“Love it, Gina! I read the article when you posted on FB, and I love your response. Amazing what drives this country, isn’t it?” — Debbie – TriSports
“I so agree with you about this. Kids eat what they become accustomed to eating. What’s happening about this locally? How can I help?” — Kate Maguire Jensen, University of Arizona (Kate – I am working on this one – stay tuned.)
“First, let me say I loved and hated your newsletter. I always love how you keep us informed of topics we truly need to understand, however, this topic of trying to improve the foods our kids eat at school agitated ME just as it did YOU. Nutrition should be our focus.. that is if we truly care about our children… our future as Americans. But NO, it has to boil down to large companies dumping huge amounts of money into the DEBATE solely to keep their specific products in our school lunches. Their objective: making money. Maybe they could use those dollars to improve the products they market to kids… I know, silly thought, eh?? And yes my son grew up eating spinach, broccoli, apples, and fresh peaches. And the majority of school days I packed his lunch! I do believe the movement towards better nutrition for our children begins at home. My son learned to eat veggies and fruits because it was part of our family’s regular diet. But if we cannot convince parents to provide nutritional foods for their kids at home (yet another topic of agitation), school lunch may be the ONLY vehicle for some kids. Really, are we truly having serious debates over this?????? …..” from a mom in Tucson. — Cathy Rankin Temco Air Environmental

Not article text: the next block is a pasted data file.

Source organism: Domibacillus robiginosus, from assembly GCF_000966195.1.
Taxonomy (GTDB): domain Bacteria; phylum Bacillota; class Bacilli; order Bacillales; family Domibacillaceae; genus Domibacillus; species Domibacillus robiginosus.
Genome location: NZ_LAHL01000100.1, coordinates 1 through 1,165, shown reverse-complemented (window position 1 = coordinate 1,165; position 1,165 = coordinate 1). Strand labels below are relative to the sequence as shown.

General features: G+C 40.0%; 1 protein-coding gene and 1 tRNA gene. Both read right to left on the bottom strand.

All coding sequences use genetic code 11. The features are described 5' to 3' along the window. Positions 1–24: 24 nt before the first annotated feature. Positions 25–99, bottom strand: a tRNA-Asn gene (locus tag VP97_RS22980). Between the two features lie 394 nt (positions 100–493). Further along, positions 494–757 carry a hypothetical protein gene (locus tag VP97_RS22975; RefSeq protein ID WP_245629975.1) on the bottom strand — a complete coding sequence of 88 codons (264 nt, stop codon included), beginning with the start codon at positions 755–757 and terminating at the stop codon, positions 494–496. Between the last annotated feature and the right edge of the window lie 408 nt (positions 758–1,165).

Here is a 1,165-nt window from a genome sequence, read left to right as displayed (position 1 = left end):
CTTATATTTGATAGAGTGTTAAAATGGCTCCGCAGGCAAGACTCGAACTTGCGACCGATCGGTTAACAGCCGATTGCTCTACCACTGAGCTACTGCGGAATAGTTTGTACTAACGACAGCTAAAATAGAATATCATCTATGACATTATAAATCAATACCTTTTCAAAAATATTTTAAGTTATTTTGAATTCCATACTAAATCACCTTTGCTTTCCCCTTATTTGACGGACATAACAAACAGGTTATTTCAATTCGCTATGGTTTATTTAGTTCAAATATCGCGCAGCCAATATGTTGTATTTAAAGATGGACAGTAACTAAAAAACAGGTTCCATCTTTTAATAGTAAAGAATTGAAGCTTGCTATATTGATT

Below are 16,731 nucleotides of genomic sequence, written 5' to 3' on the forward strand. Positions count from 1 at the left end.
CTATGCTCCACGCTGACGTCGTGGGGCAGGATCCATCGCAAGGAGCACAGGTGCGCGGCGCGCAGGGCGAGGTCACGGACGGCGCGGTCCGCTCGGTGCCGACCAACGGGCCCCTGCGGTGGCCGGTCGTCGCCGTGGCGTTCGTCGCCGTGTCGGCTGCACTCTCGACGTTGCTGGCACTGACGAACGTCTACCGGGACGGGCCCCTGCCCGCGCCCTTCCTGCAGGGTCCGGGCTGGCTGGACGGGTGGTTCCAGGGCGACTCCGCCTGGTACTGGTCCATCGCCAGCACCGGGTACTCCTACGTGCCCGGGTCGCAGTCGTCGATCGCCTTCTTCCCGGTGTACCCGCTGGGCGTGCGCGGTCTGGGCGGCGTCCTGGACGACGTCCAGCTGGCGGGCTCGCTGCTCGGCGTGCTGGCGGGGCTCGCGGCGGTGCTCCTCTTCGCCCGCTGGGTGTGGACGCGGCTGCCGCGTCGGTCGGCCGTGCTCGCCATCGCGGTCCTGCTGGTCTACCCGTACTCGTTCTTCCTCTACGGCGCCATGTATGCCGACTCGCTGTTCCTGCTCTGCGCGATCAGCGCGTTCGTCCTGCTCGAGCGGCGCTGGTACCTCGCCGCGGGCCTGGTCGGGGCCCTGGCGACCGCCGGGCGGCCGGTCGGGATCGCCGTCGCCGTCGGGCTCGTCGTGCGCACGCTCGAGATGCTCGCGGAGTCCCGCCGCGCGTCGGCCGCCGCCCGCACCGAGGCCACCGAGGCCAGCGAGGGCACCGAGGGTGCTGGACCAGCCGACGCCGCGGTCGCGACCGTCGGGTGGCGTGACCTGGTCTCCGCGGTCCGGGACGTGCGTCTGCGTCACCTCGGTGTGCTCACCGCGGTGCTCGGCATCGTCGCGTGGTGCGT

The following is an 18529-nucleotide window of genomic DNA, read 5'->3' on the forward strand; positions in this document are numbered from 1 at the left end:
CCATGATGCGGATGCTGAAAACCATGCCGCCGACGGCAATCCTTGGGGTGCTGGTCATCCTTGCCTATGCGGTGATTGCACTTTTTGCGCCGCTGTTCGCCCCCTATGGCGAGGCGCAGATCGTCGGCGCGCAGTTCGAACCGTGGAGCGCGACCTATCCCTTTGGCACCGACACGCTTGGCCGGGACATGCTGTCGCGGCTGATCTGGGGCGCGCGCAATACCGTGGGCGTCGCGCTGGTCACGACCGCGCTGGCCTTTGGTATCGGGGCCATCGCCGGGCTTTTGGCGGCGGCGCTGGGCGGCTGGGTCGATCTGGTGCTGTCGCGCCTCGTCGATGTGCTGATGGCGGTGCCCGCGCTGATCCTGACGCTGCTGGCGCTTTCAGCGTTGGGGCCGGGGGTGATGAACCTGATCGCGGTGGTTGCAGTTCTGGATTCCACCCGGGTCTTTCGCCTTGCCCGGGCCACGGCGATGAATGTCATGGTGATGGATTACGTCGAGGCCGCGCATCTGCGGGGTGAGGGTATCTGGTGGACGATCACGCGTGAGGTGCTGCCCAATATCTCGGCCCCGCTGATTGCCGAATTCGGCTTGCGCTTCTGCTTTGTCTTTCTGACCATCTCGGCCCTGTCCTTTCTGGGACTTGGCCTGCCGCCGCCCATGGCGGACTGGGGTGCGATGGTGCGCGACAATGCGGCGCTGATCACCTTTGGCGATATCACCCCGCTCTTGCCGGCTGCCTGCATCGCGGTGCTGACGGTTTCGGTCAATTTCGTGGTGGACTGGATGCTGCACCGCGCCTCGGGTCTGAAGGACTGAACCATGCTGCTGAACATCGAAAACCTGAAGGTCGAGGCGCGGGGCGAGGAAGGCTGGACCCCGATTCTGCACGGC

“good rant” — Linda Gee
“For many years I have expressed concern about school lunches and always heard ” but the children won’t eat if not served these foods.” Too bad, they will eat when hungry. I was just having a conversation concerning how adult friends complain because they need to lose some pounds——–guess I’m too polite or else have found they really do not want advice. Stay away from fast food joints and plan healthy meals at home. It really is simple.” — Eileen
“Great article on school lunches. What a battle. I am sure in your research you also saw that this generation of kids will be the first to not outlive their parents because of health challenges.” — Theresa Bankert
Thanks for caring, thanks for sharing, thanks for letting me know you are out there!